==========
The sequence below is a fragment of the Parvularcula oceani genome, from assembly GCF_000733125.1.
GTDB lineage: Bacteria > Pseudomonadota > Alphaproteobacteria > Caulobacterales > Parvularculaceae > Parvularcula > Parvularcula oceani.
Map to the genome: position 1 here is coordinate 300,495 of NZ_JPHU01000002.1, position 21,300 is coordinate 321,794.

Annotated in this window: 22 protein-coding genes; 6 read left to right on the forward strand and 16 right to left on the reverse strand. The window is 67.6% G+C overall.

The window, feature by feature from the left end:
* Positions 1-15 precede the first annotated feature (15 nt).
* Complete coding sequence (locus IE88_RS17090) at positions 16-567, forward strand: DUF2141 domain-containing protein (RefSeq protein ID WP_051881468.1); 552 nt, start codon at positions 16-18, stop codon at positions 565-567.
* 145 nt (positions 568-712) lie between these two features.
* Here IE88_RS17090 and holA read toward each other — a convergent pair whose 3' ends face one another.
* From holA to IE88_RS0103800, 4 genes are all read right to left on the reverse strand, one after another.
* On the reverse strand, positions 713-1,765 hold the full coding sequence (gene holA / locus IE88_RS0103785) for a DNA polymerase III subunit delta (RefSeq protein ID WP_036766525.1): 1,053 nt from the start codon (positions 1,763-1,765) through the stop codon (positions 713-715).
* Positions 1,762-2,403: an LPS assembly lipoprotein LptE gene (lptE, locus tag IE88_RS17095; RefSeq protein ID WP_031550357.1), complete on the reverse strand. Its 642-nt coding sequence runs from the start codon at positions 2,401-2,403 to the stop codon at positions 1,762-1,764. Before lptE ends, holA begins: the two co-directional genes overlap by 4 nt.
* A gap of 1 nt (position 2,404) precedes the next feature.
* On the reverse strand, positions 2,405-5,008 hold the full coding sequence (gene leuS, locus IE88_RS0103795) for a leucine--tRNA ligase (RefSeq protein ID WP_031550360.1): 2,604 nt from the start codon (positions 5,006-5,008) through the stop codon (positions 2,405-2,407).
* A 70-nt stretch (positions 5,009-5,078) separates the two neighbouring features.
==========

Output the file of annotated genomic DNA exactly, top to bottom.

The sequence below is a fragment of the Parvularcula oceani genome, from assembly GCF_000733125.1.
GTDB lineage: Bacteria > Pseudomonadota > Alphaproteobacteria > Caulobacterales > Parvularculaceae > Parvularcula > Parvularcula oceani.
Map to the genome: position 1 here is coordinate 300,495 of NZ_JPHU01000002.1, position 21,300 is coordinate 321,794.

Annotated in this window: 22 protein-coding genes; 6 read left to right on the forward strand and 16 right to left on the reverse strand. The window is 67.6% G+C overall.

The window, feature by feature from the left end:
* Positions 1-15 precede the first annotated feature (15 nt).
* Complete coding sequence (locus IE88_RS17090) at positions 16-567, forward strand: DUF2141 domain-containing protein (RefSeq protein ID WP_051881468.1); 552 nt, start codon at positions 16-18, stop codon at positions 565-567.
* 145 nt (positions 568-712) lie between these two features.
* Here IE88_RS17090 and holA read toward each other — a convergent pair whose 3' ends face one another.
* From holA to IE88_RS0103800, 4 genes are all read right to left on the reverse strand, one after another.
* On the reverse strand, positions 713-1,765 hold the full coding sequence (gene holA / locus IE88_RS0103785) for a DNA polymerase III subunit delta (RefSeq protein ID WP_036766525.1): 1,053 nt from the start codon (positions 1,763-1,765) through the stop codon (positions 713-715).
* Positions 1,762-2,403: an LPS assembly lipoprotein LptE gene (lptE, locus tag IE88_RS17095; RefSeq protein ID WP_031550357.1), complete on the reverse strand. Its 642-nt coding sequence runs from the start codon at positions 2,401-2,403 to the stop codon at positions 1,762-1,764. Before lptE ends, holA begins: the two co-directional genes overlap by 4 nt.
* A gap of 1 nt (position 2,404) precedes the next feature.
* On the reverse strand, positions 2,405-5,008 hold the full coding sequence (gene leuS, locus IE88_RS0103795) for a leucine--tRNA ligase (RefSeq protein ID WP_031550360.1): 2,604 nt from the start codon (positions 5,006-5,008) through the stop codon (positions 2,405-2,407).
* A 70-nt stretch (positions 5,009-5,078) separates the two neighbouring features.